By Shrestha Mullick
“I will resist, I shall defy
Will you do as you please?
You turn my home into sand
It was a forest where I stand
You made daylight go dark
Left it barren never a spark
I will resist, I shall defy
You strip me of my land
On my women, your hand”
– An excerpt from a poem by Kabita Chakma
Translated from Bangla by Shahidul Alam
This composition that is created within the ‘Art and Aesthetic Gallery’ with hanging straw mats, laser etched portraits along with hanging candles resting on small earthen plates in front of the prints is that of mystery.
Feelings of absence and presence, culprit and victim, center and periphery, oppressor and oppressed come together, to weave a fabric of violence and injustice, that prevails at the margins. Social anthropologist Sahana Ghosh notes, “It is not often that incidents or issues along India’s border with Bangladesh receive attention in the Indian national media. This is in stark contrast to Bangladeshi Bengali and English language media where the violence and harassment suffered by Bangladeshis at the hands of Indian troops is the subject of everyday reportage.”
Kalpana Chakma, a young leader of the Hill Women’s Federation was abducted from her home by military and civilian law enforcers on 12th June, 1996 and remains missing till date. Shilpakala Award recipient, Bangladeshi photographer Shahidul Alam has addressed this pattern of abuse that has emerged within conflict zones, in a poignant and powerful manner with laser etchings on straw and ‘giclee prints’. Alam integrates the image of the rebellion and its consequences- the act of burning down and destroying homes of the tribal people along with the fact that Kalpana would sleep on straw mats at her bare home have been represented through straw mats as the canvas and laser beams burning the straw and etching with flames. The medium of representation is unique as the combination of lighting; digital rendering, tonal quality play, segmentation and gradation play leads to the unique off prints that are seen in the exhibition.
The individuals who are ‘Kalpana’s Warriors’ are those who are using their profession for activism; for a cause that has them all grappling with the question, given this scenario of injustice, how are you safe in any nation?
Some of the people in the images are Bangladeshi economist and political activist Anu Muhammad Anisur Rahman who has been a campaigner for a complete investigation on the forced disappearance of Hill Women’s activist Kalpana Chakma, Amena Mohsin who teaches at the Dept. of International Relations at University of Dhaka and has been active in the campaign to have a full investigation of the disappearance of Kalpana Chakma, Sara Hossain who is a leading human rights lawyer in Bangladesh, a barrister practicing in the Supreme Court of Bangladesh and Commissioner of the International Commission of Jurists, Muktasree Chakma who is a feminist and passionate about human rights particularly minorities rights which particularly includes women and children rights, indigenous peoples and religious minorities rights and LGBT community.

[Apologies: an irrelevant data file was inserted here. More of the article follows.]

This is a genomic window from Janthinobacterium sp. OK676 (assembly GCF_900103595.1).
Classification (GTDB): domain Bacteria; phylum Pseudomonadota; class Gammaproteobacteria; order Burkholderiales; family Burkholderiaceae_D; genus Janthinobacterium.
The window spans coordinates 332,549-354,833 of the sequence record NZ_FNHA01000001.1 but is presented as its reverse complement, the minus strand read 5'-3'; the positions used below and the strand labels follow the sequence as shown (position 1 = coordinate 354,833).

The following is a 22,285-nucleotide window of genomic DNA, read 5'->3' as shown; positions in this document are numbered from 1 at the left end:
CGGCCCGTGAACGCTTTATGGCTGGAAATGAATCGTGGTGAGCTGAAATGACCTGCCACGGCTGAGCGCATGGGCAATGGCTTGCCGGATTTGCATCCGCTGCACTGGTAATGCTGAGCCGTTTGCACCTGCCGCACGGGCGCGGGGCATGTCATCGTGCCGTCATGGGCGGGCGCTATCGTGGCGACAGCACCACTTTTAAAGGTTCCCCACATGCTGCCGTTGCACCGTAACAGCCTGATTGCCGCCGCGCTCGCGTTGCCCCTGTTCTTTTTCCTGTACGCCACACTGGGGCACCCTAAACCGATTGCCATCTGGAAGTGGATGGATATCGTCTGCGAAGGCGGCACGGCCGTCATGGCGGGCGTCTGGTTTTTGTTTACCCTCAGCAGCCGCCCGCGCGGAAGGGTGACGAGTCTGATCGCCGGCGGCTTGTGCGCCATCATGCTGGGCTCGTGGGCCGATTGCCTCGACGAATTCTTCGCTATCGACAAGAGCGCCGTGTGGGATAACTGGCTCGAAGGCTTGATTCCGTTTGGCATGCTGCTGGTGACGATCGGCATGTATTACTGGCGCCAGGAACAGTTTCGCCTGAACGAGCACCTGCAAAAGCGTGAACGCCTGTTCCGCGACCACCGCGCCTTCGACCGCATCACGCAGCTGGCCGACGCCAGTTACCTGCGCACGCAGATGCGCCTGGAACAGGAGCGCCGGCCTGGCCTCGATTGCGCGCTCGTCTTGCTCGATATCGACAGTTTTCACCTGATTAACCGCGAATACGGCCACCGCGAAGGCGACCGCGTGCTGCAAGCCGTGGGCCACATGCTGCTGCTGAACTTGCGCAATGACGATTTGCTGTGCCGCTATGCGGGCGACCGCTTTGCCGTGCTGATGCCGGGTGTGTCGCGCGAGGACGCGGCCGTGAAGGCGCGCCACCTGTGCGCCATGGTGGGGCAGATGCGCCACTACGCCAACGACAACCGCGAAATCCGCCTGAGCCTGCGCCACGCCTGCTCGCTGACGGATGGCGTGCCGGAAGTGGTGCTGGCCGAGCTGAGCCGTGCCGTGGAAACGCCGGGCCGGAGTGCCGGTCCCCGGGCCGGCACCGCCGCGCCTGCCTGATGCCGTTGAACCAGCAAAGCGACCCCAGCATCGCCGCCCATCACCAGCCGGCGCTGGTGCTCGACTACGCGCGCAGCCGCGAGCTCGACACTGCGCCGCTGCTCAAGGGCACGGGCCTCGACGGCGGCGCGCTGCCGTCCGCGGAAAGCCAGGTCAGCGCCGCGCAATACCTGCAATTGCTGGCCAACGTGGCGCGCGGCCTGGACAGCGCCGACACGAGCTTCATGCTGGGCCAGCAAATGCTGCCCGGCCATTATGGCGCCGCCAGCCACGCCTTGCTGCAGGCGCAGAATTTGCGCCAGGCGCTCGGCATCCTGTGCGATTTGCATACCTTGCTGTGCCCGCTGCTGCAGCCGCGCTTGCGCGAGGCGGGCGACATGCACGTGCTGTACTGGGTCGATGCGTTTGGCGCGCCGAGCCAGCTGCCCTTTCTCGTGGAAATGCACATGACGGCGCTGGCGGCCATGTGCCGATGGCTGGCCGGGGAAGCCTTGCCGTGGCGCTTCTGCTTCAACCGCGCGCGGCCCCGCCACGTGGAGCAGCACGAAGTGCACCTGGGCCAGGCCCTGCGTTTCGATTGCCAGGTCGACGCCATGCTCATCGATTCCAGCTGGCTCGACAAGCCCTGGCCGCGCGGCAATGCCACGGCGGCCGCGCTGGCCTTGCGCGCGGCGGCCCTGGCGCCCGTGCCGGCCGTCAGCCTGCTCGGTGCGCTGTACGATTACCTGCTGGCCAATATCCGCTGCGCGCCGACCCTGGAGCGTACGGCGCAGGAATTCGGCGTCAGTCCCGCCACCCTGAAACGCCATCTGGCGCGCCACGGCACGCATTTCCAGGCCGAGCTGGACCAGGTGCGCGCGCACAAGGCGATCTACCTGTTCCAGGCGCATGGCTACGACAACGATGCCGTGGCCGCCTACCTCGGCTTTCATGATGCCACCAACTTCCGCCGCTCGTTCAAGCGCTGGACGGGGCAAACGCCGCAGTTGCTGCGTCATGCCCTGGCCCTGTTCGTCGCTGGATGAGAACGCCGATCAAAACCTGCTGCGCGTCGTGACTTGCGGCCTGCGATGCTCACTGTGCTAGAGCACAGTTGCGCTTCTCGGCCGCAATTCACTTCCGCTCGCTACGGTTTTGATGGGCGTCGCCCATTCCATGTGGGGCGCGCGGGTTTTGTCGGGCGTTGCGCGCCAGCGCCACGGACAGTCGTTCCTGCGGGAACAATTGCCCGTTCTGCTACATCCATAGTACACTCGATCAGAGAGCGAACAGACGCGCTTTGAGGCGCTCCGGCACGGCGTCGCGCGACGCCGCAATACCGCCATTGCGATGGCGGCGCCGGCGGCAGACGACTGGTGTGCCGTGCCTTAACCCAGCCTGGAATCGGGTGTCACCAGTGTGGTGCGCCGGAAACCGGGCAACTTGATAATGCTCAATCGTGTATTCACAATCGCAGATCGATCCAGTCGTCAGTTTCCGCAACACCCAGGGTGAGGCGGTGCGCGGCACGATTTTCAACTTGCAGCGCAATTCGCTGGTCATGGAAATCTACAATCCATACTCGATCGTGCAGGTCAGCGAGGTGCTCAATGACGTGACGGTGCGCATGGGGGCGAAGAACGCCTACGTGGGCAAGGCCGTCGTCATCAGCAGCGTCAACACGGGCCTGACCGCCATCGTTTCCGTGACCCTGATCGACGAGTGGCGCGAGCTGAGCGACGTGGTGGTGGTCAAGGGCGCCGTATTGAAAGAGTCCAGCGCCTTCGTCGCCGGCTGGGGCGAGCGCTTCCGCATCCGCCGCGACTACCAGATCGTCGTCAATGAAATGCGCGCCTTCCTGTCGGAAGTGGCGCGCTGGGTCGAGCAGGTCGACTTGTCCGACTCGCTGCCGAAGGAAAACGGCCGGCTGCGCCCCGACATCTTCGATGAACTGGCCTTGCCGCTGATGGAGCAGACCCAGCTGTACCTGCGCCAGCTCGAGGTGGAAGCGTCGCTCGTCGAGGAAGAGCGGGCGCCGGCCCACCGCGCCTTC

The exhibition’s opening night witnessed a moment of solidarity amongst the viewers as they paid tribute to a unique woman with candlelight and poetry in the Chakma dialect, Hindi and English. A cultural resistance, that outlined one of the many deep and complex power-play occurrences at the human level with the help if scholars, lawyers, photographers, journalists and many more as warriors; to protect and prevail. Her resistance was an integral part of domination and subjugation as diffused concepts rather that a complete binary.
In another segment of the exhibition that was dedicated to a few traditional printed photographs, Shahidul Alam takes note of the various spaces that have were once significant for revolution and activism, but have now been completely shut out for the ‘pahari folk’. For example the ‘Shapla Mor’ in Khagrachori was a center of protest, but ‘pahari’ protestors are no longer allowed there even though Bangali settlers have access. Alam has taken images of infrastructure that were deeply connected to the attempts of reviving chakma culture – like Kalpana’s typewriter and storybooks for children in their nearly lost language. Other images include the police headquarters from the clubhouse where Kalpana and her comrades would meet. The HQ was where ‘paharis’ once picked up would be tortured and sometimes killed.
Thus, ‘Kalpana’s Warriors’ is an exhibition that creates dialogue within the constructs of power and cultural spaces, where multiple creative elements come together as a tool for activism. Shahidul Alam integrates anger, pain and loss within the beauty of light and shadow, faces and features and daily objects that act as repositories of memory- from simple to violent ones.
His other seminal works include the setting up of the award winning Drik Picture Library, the Bangladesh Photographic Institute, Pathshala, the South Asian Institute of Photography, the Drik News photo agency and Banglarights- the Bangladesh Human Rights portal. He is the only person of colour to have ever chaired the prestigious International Jury of World Press Photo, considered the United Nations of Photography.
Kalpana’s Warriors: An Exhibition of Laser Etchings on Straw and Giclee Prints is running from 31st January-5th March, 2016 at the Art and Aesthetic Gallery.